Last Friday I spent the most wonderful afternoon at the east London studio of Victim with the woman behind the label, Mei Hui Liu. From the moment she opened the door to greet me – living up to her designation in a fitted black and white floral print dress, a killer pair of rubber knee-high platform boots and heavy wing-flicked eyeliner – we became engaged in an enthralling conversation that lasted nearly two hours. By that time I felt like I had known Mei Hui forever, and then for the next hour or so she was sat at her machine sewing some Victorian lace onto a top while I tried on some dresses with several pairs of incredible boots and shoes she showed me – more on that later. I had some interview questions that I’d prepared beforehand, but by then just about every query had been answered. And if anything was left unaddressed it was because this previous curiosity had pretty much been deemed banal after the fascinating stories Mei Hui had just treated me to.
Victim is a 10 year-old label of one-off reconstructed dresses and skirts made from vintage and limited edition fabrics that are sometimes handprinted and typically heavily embellished with Victorian lace that is hand-dyed by Mei Hui. Raw stitching and haphazard hems are elements of her signature style. Her collections can range from fitted and structured pieces with more tightly appliquéd trims to looser styles with embellishments that hang from all over in layers upon layers.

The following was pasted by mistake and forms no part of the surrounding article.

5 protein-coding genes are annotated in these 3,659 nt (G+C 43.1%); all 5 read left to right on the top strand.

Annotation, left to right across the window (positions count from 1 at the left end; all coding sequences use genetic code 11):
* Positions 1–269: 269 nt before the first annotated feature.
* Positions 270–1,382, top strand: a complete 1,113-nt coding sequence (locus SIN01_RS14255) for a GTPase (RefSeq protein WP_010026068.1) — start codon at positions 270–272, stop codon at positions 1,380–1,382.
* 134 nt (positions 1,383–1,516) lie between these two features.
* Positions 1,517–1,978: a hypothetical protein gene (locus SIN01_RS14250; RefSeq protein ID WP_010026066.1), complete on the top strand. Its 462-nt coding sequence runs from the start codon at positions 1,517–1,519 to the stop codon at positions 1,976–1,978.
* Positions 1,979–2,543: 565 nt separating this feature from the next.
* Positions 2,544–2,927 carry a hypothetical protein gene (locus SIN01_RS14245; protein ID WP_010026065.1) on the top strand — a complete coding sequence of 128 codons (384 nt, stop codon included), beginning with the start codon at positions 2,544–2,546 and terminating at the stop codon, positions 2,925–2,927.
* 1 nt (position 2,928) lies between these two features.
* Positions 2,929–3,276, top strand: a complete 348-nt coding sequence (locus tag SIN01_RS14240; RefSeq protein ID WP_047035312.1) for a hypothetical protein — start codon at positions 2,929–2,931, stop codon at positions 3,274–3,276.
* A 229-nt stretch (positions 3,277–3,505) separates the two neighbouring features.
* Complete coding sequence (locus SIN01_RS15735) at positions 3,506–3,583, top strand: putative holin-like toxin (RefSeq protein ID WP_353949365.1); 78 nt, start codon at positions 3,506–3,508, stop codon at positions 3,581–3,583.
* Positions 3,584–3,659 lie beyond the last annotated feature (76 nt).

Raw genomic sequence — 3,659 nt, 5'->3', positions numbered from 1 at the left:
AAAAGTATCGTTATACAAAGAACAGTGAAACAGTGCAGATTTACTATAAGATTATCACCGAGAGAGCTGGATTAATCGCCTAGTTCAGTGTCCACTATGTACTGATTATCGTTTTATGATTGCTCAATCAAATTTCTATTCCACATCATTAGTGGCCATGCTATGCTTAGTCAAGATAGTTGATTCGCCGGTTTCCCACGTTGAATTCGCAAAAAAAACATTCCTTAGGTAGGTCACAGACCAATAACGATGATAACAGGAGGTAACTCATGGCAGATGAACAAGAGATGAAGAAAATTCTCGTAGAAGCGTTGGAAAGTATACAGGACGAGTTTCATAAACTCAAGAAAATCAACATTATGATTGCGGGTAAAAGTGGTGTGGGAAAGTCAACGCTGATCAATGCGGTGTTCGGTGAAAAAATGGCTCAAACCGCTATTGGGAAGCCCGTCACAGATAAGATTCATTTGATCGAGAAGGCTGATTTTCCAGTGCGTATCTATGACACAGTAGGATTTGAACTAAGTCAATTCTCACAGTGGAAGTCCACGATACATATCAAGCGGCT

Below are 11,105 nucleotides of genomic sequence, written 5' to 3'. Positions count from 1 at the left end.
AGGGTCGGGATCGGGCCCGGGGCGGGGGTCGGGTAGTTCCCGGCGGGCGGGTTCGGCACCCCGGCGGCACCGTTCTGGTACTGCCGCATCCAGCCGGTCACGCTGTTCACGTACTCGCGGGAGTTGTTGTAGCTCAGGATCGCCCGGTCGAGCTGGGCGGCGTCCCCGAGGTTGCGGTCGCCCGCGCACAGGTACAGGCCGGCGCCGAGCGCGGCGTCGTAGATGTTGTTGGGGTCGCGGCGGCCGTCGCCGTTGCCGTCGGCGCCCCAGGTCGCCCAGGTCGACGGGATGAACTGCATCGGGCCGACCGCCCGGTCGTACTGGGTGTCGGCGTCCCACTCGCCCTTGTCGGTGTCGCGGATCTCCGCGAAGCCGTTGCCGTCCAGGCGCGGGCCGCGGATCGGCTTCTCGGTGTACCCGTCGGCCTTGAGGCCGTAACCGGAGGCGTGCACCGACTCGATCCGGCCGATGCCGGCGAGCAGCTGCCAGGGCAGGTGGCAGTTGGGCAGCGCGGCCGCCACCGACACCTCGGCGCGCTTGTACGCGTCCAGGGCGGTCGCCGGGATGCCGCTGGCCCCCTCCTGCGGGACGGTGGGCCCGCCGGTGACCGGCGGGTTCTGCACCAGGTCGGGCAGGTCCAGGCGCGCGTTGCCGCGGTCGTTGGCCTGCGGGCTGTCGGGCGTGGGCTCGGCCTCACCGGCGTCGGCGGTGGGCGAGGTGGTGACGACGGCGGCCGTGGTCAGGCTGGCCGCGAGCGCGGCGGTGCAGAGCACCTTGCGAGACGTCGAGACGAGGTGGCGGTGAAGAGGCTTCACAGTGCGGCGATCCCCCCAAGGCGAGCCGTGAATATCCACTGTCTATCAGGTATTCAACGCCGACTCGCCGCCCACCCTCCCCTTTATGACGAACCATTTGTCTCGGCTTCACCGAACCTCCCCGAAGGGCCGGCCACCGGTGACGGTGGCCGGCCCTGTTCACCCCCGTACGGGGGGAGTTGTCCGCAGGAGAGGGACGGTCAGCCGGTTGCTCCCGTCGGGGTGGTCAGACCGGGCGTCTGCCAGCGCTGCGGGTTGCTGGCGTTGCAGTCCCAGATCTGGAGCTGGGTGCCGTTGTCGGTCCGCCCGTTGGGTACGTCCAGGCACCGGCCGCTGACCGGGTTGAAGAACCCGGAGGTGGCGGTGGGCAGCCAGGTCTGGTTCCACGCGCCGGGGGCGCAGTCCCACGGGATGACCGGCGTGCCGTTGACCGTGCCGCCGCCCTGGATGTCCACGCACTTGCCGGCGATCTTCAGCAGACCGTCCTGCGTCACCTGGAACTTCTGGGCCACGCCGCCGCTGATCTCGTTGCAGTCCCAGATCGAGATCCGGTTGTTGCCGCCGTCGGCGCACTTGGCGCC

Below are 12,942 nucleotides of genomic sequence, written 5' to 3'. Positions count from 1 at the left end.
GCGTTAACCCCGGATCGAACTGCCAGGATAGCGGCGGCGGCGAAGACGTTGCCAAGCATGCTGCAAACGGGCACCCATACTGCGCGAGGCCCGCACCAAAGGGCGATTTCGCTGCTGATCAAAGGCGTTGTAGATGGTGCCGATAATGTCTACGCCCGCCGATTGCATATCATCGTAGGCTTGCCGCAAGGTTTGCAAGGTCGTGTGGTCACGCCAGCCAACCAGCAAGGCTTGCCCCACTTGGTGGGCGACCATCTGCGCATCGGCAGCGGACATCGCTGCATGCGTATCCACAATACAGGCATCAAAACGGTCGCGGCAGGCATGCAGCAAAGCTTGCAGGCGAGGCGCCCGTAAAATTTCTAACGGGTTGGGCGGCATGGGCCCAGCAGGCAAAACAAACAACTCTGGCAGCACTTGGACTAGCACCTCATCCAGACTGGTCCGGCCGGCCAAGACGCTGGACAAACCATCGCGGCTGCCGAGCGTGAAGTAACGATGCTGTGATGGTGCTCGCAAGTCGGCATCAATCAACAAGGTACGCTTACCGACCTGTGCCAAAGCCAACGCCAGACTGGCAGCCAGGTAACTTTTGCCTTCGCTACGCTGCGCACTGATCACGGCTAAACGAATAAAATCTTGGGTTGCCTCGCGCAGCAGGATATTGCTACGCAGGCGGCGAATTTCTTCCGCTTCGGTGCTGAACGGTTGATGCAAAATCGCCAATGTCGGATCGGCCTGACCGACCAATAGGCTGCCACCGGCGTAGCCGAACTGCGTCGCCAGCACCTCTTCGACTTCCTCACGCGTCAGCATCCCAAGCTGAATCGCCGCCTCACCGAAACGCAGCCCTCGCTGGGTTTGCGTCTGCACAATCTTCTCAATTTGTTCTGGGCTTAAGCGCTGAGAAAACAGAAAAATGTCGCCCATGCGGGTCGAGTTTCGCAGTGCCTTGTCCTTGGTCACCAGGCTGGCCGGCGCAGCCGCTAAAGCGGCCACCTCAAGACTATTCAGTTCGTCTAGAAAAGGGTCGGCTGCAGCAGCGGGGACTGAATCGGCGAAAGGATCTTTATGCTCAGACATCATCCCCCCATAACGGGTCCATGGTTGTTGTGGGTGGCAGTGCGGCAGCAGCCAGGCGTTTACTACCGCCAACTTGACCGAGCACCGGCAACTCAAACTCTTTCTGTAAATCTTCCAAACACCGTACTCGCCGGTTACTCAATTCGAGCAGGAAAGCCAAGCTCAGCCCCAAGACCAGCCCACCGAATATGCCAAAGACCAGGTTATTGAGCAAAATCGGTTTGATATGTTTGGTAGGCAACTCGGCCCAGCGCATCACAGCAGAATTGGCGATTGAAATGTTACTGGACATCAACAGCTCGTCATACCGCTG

I had wondered what Mei Hui thought of Christian Lacroix since I see similarities in the unapologetic mixing of textures and fabrics and building up surfaces with trims upon trims. So I asked her, but Mei Hui just shrugged her shoulders and shook her head. “I’ve been told that before” she said, and then I got why she didn’t identify with his aesthetic. As the creator only you know exactly where your clothes are coming from and you’re not likely to identify the same origin in someone else’s work; it’s too personal, too singular. I didn’t ask who she does like because Mei Hui is established, strong minded and focussed, and is exactly where she wants to be – she doesn’t define success as being a household name or being commercially viable as a brand, or establishing a position based on celebrity endorsement (oh, how I love her) because, as we discussed, what appears to be success is usually an illusion. So it seemed insulting to ask, as if to do so would imply she was influenced by another designer or had aspirations to be like someone else.